What's UPS going to charge you for a letter? $10?
Let's suppose we lived in that world. It's 2036, and sending a letter costs $10. Are you better off than you were in 1996 (when it cost 32 cents), or worse off?
We might be better off. Sure, it costs thirty times as much, but you might be having to do it less than a thirtieth as often. I'll admit my memory is foggy, but I'm pretty sure that every damn month I was having to mail multiple bill payments. That crap is over, and we're all happier for it, aren't we? Nowdays, I'm snailmailing infrequently enough that I don't even know if it's something I do twice a year, or once every two years, or what. It's getting hard to measure, but one thing's for sure: it ain't much.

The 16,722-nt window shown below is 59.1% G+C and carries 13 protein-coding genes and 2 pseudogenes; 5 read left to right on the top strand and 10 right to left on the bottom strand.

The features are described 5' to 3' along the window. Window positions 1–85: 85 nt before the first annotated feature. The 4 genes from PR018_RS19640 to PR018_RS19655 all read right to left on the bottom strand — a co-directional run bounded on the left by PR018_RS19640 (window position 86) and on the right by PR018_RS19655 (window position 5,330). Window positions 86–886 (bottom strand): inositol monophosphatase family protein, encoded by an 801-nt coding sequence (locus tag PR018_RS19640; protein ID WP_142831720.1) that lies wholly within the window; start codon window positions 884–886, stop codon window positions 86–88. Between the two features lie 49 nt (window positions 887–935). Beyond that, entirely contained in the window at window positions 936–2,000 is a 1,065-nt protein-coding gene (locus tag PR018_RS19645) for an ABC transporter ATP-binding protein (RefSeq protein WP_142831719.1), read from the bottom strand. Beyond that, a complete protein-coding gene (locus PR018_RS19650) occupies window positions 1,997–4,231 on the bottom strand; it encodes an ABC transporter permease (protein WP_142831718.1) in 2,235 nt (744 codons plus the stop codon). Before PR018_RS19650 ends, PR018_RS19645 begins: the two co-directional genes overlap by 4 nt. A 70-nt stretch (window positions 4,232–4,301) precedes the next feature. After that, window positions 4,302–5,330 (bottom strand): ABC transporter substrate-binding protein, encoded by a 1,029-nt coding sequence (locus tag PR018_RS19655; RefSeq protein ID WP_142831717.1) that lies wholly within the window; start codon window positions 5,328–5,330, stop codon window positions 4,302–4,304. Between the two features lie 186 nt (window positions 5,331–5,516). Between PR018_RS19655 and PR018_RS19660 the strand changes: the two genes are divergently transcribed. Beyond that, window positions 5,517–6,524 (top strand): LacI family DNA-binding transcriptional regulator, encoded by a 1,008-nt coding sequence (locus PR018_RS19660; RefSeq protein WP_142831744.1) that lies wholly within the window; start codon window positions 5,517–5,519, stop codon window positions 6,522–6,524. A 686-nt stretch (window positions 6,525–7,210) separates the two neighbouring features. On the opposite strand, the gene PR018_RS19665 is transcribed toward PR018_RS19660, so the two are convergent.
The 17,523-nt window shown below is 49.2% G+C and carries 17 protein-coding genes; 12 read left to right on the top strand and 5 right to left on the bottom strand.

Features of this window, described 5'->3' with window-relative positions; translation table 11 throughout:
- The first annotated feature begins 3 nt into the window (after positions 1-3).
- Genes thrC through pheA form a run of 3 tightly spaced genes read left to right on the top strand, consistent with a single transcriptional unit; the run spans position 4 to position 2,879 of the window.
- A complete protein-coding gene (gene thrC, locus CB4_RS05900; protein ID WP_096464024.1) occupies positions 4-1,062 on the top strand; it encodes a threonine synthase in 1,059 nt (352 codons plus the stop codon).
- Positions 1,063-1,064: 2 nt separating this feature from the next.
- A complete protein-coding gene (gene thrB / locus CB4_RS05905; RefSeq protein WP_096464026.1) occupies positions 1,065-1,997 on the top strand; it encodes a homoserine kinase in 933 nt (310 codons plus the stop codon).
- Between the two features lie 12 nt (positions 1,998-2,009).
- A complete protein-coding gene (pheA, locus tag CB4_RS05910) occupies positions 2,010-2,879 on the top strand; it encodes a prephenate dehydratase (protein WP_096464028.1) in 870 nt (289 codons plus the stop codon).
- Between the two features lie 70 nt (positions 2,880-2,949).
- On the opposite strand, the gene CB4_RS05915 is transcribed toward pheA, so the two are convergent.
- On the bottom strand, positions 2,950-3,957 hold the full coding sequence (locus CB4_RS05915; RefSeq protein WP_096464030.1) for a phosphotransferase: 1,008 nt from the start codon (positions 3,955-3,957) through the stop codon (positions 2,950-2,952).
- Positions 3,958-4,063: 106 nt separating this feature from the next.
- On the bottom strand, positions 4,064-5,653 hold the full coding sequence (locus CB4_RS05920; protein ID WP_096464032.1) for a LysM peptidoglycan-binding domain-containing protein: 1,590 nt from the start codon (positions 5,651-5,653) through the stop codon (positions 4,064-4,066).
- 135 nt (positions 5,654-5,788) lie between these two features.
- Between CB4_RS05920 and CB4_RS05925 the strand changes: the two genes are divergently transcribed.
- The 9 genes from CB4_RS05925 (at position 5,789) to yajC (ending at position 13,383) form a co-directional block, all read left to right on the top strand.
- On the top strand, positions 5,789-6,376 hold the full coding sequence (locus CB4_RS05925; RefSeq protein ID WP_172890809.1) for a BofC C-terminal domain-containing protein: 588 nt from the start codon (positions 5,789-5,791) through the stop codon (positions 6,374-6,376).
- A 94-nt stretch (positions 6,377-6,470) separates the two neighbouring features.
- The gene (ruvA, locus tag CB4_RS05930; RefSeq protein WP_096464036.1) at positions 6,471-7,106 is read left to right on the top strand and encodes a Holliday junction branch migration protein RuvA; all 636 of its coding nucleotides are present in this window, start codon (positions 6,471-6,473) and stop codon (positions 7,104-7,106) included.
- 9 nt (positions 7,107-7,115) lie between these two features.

$10 for a letter would be ok, if you almost never had to use it. And aren't we heading that way? Isn't nearly every instance (I'm trying to be open to there being some exceptions, though I'm actually drawing a blank right now) where you can't use email, a situation where you view the requirement as being a consequence of someone else's fuckup, incompetence, anachronism, etc? (e.g. this AC's idea that "my financial records where I need physical copies for tax audit purposes" is a feature of snailmail, rather than a defect in government's information-provenance-verification procedures.)
I'm not even necessarily advocating the death of USPS. Maybe they'll "rightsize" to fit the country's communications needs, such that they are the ones charging $10 to deliver a letter. It wouldn't be so bad, if overall, we still end up spending less.